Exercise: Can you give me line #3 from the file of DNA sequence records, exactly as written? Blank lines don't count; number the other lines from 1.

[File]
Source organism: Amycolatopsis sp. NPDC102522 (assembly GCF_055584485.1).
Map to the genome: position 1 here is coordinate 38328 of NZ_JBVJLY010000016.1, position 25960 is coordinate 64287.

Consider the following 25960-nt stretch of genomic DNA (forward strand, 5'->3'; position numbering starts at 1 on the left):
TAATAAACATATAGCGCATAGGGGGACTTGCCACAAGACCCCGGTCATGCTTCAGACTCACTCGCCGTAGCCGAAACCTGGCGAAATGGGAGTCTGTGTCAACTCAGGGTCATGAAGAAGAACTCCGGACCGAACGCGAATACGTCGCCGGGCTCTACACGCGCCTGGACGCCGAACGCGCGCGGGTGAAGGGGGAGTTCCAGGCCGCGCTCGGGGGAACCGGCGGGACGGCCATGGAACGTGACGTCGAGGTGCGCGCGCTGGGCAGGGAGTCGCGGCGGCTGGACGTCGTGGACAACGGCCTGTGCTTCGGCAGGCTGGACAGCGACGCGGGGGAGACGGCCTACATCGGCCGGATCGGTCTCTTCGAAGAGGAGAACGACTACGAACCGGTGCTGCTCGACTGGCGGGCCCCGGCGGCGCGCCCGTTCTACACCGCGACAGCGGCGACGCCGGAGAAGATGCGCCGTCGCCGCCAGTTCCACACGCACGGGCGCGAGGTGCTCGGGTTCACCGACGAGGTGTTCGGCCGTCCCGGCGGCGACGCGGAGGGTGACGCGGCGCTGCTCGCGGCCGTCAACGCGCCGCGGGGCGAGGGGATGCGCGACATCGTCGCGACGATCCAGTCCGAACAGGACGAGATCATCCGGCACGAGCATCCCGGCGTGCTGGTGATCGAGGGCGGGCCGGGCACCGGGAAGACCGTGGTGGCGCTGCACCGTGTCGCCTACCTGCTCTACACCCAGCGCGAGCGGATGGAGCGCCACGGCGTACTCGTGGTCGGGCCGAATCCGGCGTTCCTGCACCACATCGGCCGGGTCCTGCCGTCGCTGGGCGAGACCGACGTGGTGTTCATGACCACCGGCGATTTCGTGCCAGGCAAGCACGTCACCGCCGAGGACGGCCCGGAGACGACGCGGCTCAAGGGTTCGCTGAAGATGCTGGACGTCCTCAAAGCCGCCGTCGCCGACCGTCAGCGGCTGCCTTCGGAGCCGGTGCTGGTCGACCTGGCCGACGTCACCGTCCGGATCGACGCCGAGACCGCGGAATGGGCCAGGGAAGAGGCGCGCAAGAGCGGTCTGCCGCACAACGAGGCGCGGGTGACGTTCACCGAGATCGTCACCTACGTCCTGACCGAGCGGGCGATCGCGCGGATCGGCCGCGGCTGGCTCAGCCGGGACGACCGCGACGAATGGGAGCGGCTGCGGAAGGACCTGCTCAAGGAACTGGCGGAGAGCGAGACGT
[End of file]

Consider the following 25960-nt stretch of genomic DNA (forward strand, 5'->3'; position numbering starts at 1 on the left):